Carrie Rose — The story behind Sandtone, London Under the Microscope and more

Available on Spotify and Apple Podcasts

About Carrie

Carrie Rose is the co-founder and CEO of rapidly growing digital agency, Rise at Seven. Although known for their successful digital PR and link-building campaigns, Carrie refers to Rise at Seven as the “search-first creative agency”.

Carrie has been listed on Campaign magazine’s 30 under 30 and voted a rising star by the Content Marketing Association.

Prior to starting Rise at Seven with co-founder, Stephen Kenwright, Carrie had been working in Digital PR and SEO for about 7 years. She was the driving force behind some very successful and well-known content campaigns during her time at Branded3, and later at the same agency when it merged with Edit.

For her own creative inspiration, Carrie was continually researching and collecting lots of content campaigns she found online. And eventually decided to share them via the Digital PR Examples account on Twitter (a great resource for anyone trying to come up with successful content ideas).

You can also find Carrie via her personal profile on Twitter, where she shares lots of advice about creating digital PR campaigns, building an agency and more.

Carrie and Rise at Seven have been taking the online world by storm over the past year and a half. And at the rate the agency’s been growing, I’m not sure how she found the time for this podcast episode, but I’m very pleased she did.

It was great to catch up with her and find how she comes up with successful content ideas.

What we cover in this episode…

How they came up with the Sandtone campaign

Picture of a beach with a card highlighting the colour of the sand

In this section we discuss…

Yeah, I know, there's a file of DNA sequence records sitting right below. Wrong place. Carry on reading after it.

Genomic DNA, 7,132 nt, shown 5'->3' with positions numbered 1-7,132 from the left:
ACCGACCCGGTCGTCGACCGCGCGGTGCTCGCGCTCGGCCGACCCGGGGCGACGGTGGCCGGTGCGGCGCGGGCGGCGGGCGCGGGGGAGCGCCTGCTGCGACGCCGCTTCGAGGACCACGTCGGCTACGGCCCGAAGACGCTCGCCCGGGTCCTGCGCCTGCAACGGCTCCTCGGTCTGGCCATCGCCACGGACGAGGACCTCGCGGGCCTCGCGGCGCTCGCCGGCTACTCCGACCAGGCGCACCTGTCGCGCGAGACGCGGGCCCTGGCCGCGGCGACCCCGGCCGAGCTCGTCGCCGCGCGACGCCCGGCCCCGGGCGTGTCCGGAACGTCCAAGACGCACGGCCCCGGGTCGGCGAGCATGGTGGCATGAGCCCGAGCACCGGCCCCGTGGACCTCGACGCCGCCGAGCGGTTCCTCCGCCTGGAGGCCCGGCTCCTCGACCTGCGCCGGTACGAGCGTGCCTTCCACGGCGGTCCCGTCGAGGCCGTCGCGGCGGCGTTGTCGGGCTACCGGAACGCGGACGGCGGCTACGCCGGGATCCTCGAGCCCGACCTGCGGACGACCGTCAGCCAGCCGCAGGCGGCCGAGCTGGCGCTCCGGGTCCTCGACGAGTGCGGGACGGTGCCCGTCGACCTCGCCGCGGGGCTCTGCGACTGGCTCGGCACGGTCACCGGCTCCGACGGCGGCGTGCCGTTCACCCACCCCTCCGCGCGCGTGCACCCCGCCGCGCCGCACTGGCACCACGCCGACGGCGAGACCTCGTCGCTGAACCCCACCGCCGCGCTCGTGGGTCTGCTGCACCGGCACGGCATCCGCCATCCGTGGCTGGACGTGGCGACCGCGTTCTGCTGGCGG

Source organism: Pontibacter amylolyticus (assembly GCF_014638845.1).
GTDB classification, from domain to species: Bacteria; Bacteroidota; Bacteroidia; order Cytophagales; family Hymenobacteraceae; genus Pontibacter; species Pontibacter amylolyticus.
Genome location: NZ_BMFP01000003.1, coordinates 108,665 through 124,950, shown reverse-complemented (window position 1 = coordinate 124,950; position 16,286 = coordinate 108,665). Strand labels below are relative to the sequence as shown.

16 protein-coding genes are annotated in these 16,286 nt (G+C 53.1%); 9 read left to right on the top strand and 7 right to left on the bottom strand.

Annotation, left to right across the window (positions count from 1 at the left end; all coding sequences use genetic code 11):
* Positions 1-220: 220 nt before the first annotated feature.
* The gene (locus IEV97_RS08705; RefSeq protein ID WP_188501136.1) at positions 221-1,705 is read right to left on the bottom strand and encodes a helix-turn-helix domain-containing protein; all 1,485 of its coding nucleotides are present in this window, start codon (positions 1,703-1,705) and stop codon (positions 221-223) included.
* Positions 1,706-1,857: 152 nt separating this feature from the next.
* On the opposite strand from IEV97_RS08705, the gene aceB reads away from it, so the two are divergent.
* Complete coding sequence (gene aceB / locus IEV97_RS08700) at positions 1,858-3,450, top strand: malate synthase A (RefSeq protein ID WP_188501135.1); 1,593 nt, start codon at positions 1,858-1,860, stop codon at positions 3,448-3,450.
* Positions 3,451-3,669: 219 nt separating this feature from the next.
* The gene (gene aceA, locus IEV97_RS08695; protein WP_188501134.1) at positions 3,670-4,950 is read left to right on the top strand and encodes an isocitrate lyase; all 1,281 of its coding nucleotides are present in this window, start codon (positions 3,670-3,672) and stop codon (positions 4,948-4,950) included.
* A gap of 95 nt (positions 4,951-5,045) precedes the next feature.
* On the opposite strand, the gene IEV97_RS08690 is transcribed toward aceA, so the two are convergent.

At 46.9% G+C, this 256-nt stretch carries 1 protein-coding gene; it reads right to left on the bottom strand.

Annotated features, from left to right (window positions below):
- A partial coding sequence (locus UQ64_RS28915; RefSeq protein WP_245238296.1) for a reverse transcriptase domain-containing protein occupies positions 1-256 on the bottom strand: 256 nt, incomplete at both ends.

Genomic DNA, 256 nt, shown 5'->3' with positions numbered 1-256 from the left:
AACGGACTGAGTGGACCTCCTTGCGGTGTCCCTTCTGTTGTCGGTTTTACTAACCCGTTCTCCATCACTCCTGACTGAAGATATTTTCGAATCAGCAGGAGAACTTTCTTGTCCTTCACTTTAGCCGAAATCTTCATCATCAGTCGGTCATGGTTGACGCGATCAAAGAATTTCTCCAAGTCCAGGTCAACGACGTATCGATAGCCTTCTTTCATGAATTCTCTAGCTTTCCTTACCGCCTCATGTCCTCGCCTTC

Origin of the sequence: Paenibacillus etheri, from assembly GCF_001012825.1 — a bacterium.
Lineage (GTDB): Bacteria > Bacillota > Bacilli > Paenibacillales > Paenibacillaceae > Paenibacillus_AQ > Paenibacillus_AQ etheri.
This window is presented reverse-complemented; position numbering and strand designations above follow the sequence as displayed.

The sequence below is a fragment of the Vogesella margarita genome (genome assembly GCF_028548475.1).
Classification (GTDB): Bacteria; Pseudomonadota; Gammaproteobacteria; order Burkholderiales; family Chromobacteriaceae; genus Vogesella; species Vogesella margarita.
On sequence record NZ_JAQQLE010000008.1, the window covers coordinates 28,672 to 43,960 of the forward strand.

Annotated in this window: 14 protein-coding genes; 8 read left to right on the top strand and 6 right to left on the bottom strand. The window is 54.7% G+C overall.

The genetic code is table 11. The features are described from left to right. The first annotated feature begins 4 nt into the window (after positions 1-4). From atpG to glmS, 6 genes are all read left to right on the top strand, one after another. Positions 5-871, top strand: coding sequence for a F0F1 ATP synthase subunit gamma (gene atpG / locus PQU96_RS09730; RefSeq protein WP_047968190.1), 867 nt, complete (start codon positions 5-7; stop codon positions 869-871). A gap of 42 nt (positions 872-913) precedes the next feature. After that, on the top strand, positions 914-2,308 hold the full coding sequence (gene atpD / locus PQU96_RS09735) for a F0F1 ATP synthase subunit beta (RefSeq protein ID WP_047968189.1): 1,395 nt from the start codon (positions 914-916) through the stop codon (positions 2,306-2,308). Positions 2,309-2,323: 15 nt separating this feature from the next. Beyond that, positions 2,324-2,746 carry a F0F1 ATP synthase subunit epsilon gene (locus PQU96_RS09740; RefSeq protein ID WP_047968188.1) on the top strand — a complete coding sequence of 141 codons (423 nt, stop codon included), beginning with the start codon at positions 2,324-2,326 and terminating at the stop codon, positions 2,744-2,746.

• How they came up with the idea for this wildly successful campaign
  • How they took one idea and repackaged it into lots of ‘micro content’
  • Why Carrie decided to use some of the company’s own money on the campaign
  • How Carrie and the team use social media to build hype around a campaign
  • For me, why this campaign really stood out against other ‘colour’ campaigns

The client in this instance was Parkdean Resorts who provide holiday parks in the UK. And during the onset of COVID, rather than pulling their budget, they wanted to double down (in what they called Project BOOM) and own the ‘staycations’ market in the UK.

I’m sure you got the reference, but for those that didn’t, the name and content of Sandtone is a play on Pantone’s colour of the year (which may or may not have resulted in a phone call from the brand’s legal team — we couldn’t possibly say).

One further point of clarification for the non Brits… we briefly mention shopping for paint at B&Q, which is a British DIY store.

Continuing with the conversation, we go on to discuss…

  • The importance of having a linkable asset in your digital PR campaigns
  • How Rise at Seven ensure they constantly have inspiration in their inbox
  • And the importance of looking beyond the SEO industry for inspiration

I mention how, at times, I’ve sat down and gone through every post in Digital PR Examples, Content Curated and numerous data visualisation blogs, including VisualisingData, iLoveCharts, FlowingData, a site I won’t name for fear of being spammed, and the Information is Beautiful Awards.

We briefly discuss another campaign the team at Rise created, about the data that different apps have on you.

We then go on to talk about…

  • The importance of bookmarking campaigns you LOVE
  • How keeping a bank of content you LOVE helps Carrie come up with creative ideas
  • And how that same collection of content can teach you about angles, common themes, popular topics, formats, interesting data sets and more

As an example of that last point, I mentioned how the guys at Verve Search discovered a piece that analysed movie scripts and thought they could maybe do something with the same data. That train of thought led to the idea for Profanity on Film which I discuss with James Finlayson in episode one of the podcast.

Carrie and I continued, covering…

  • The danger of going through the motions when coming up with ideas
  • How Carrie tries to fit the right client and campaign to the right member of her team
  • The challenge of coming up with ideas in areas you’re not interested in
  • Why Carrie will happily scrap an idea half-way through if the team get tired of it